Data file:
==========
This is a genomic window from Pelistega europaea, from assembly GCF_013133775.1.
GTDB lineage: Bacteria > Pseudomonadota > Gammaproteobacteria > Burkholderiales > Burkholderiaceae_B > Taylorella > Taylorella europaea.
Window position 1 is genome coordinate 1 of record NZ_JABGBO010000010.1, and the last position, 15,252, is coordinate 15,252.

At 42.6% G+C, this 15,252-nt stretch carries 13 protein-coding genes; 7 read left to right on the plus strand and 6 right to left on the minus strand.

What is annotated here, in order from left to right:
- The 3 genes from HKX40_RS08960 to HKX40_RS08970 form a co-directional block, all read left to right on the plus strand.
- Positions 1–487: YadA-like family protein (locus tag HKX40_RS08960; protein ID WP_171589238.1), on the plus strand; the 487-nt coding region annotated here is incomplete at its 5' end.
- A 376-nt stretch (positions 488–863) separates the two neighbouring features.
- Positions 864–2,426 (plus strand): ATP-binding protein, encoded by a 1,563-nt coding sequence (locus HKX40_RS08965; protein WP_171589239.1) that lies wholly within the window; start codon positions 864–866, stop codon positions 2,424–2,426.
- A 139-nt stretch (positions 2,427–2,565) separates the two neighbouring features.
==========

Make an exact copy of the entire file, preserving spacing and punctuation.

This is a genomic window from Pelistega europaea, from assembly GCF_013133775.1.
GTDB lineage: Bacteria > Pseudomonadota > Gammaproteobacteria > Burkholderiales > Burkholderiaceae_B > Taylorella > Taylorella europaea.
Window position 1 is genome coordinate 1 of record NZ_JABGBO010000010.1, and the last position, 15,252, is coordinate 15,252.

At 42.6% G+C, this 15,252-nt stretch carries 13 protein-coding genes; 7 read left to right on the plus strand and 6 right to left on the minus strand.

What is annotated here, in order from left to right:
- The 3 genes from HKX40_RS08960 to HKX40_RS08970 form a co-directional block, all read left to right on the plus strand.
- Positions 1–487: YadA-like family protein (locus tag HKX40_RS08960; protein ID WP_171589238.1), on the plus strand; the 487-nt coding region annotated here is incomplete at its 5' end.
- A 376-nt stretch (positions 488–863) separates the two neighbouring features.
- Positions 864–2,426 (plus strand): ATP-binding protein, encoded by a 1,563-nt coding sequence (locus HKX40_RS08965; protein WP_171589239.1) that lies wholly within the window; start codon positions 864–866, stop codon positions 2,424–2,426.
- A 139-nt stretch (positions 2,427–2,565) separates the two neighbouring features.